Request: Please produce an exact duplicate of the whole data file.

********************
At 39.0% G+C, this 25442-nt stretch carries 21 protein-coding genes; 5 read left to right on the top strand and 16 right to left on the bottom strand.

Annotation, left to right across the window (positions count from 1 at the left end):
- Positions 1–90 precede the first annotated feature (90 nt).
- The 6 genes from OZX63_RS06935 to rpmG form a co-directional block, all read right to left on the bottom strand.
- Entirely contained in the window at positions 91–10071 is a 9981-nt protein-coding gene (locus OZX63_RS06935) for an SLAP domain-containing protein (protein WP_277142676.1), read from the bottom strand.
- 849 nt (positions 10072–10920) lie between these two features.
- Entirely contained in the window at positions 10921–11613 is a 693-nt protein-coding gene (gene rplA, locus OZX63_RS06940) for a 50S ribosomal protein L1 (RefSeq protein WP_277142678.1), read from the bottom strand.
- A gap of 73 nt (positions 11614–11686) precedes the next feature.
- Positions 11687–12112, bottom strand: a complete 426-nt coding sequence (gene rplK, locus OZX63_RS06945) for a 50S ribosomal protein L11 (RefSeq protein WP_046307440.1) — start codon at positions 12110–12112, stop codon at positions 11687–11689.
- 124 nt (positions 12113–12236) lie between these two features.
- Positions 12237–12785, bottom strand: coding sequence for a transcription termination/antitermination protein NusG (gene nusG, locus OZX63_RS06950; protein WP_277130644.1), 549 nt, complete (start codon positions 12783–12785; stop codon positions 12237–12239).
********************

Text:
At 39.0% G+C, this 25442-nt stretch carries 21 protein-coding genes; 5 read left to right on the top strand and 16 right to left on the bottom strand.

Annotation, left to right across the window (positions count from 1 at the left end):
- Positions 1–90 precede the first annotated feature (90 nt).
- The 6 genes from OZX63_RS06935 to rpmG form a co-directional block, all read right to left on the bottom strand.
- Entirely contained in the window at positions 91–10071 is a 9981-nt protein-coding gene (locus OZX63_RS06935) for an SLAP domain-containing protein (protein WP_277142676.1), read from the bottom strand.
- 849 nt (positions 10072–10920) lie between these two features.
- Entirely contained in the window at positions 10921–11613 is a 693-nt protein-coding gene (gene rplA, locus OZX63_RS06940) for a 50S ribosomal protein L1 (RefSeq protein WP_277142678.1), read from the bottom strand.
- A gap of 73 nt (positions 11614–11686) precedes the next feature.
- Positions 11687–12112, bottom strand: a complete 426-nt coding sequence (gene rplK, locus OZX63_RS06945) for a 50S ribosomal protein L11 (RefSeq protein WP_046307440.1) — start codon at positions 12110–12112, stop codon at positions 11687–11689.
- 124 nt (positions 12113–12236) lie between these two features.
- Positions 12237–12785, bottom strand: coding sequence for a transcription termination/antitermination protein NusG (gene nusG, locus OZX63_RS06950; protein WP_277130644.1), 549 nt, complete (start codon positions 12783–12785; stop codon positions 12237–12239).